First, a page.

In rapid cycle improvement work, the Plan-Do-Study-Act (PDSA) model is applied: tests of change are introduced on a small scale and their effects assessed; changes that lead to improvement are spread and developed, while those that don’t are stopped even though they contributed to the learning process.
Not all changes lead to improvement, but all improvement requires change.
In contrast to hospitals that consume valuable time in trivial nitpicking of policies or waiting for more staff, new equipment or approval from the top, teams that include a time frame (e.g., by asking, “What can we do by next Tuesday?”) compel themselves to start testing changes with the resources at hand.
People are also much more willing to test a change when they know that changes will be modified as and when needed. Rapid testing overcomes inertia, generates new and (often) better ideas quickly, allows for fast dismissal of what doesn’t work, avoids “too much meat in the game” (excessive emotional investment) and offers opportunity for others to apply successful changes elsewhere (stealing shamelessly!).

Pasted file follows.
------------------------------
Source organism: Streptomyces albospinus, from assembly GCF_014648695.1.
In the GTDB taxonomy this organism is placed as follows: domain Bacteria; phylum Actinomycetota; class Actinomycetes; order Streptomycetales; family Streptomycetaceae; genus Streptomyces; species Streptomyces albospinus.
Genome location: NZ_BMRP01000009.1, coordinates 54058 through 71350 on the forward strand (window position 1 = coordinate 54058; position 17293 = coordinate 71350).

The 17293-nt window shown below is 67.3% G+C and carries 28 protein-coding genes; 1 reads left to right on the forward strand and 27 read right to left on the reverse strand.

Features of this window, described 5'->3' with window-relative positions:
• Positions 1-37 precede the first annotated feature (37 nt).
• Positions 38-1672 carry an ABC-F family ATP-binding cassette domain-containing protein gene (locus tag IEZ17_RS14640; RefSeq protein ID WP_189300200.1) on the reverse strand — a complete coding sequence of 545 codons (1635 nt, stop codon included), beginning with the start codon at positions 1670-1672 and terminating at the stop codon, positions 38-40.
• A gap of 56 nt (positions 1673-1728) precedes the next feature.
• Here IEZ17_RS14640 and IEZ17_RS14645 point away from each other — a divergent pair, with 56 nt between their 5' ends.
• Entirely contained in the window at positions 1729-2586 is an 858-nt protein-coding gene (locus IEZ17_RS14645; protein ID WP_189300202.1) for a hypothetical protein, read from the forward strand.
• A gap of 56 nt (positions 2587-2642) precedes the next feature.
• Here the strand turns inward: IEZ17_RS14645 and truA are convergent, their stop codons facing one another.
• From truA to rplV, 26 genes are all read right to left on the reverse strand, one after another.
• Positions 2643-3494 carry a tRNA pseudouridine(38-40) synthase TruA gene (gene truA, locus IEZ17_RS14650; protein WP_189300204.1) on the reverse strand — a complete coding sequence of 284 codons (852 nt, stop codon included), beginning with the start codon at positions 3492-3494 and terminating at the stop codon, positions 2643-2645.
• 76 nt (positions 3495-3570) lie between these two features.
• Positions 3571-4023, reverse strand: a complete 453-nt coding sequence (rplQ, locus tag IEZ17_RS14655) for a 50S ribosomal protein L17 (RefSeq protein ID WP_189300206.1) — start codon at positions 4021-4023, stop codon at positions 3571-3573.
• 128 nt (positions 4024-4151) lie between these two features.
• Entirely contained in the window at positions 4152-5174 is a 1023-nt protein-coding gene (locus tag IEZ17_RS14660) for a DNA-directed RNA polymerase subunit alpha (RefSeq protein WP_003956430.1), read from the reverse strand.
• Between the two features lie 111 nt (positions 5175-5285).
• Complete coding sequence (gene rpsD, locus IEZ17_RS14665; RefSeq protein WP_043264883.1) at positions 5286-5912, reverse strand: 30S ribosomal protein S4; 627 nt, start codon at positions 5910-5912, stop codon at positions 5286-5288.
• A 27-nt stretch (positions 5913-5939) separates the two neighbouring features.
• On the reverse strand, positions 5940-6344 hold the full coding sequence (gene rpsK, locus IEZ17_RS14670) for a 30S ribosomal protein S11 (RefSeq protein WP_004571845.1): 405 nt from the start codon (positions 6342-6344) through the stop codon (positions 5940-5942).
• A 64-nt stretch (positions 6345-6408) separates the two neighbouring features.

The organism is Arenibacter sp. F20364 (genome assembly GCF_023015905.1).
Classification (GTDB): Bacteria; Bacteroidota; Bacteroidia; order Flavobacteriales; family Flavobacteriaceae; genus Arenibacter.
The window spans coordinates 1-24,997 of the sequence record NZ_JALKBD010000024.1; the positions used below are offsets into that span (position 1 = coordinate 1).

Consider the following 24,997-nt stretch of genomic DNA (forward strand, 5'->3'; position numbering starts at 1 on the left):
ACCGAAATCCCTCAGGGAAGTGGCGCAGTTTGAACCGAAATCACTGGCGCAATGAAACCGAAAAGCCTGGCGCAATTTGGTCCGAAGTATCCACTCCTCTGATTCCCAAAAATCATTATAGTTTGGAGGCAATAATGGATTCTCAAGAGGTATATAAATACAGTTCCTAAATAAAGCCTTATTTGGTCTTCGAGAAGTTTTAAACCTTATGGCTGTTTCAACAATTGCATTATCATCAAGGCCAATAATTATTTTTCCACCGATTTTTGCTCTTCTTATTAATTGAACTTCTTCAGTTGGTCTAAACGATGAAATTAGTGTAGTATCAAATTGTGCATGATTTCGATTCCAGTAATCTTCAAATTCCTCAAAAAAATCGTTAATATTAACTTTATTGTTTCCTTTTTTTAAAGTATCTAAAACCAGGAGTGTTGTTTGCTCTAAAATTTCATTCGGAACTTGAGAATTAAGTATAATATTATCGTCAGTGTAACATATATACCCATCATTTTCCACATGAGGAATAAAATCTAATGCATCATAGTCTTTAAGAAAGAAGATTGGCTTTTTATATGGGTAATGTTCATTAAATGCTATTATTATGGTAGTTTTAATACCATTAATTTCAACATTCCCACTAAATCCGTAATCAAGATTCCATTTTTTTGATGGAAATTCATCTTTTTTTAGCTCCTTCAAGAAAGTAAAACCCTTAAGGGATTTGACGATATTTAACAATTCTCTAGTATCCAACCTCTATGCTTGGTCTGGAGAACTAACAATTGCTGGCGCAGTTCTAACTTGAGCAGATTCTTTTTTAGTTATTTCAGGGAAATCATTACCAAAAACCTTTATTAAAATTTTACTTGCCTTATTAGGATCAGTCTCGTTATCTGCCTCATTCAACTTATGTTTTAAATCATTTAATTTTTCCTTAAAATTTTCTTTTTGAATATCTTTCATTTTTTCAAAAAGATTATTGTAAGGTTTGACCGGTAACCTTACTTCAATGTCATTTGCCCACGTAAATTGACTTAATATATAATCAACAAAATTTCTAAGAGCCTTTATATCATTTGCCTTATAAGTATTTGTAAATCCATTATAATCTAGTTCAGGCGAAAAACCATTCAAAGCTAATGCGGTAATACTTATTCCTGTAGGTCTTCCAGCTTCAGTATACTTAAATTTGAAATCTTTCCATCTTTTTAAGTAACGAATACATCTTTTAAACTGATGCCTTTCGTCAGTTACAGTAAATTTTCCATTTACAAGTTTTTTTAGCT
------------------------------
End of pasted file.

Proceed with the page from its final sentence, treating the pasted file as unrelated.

1 Lynn J, Schuster JL, Wilkinson A, Simon LN. Improving Care for the End of Life: A Sourcebook for Health Care Managers and Clinicians [Internet]. Oxford University Press, USA; 2008.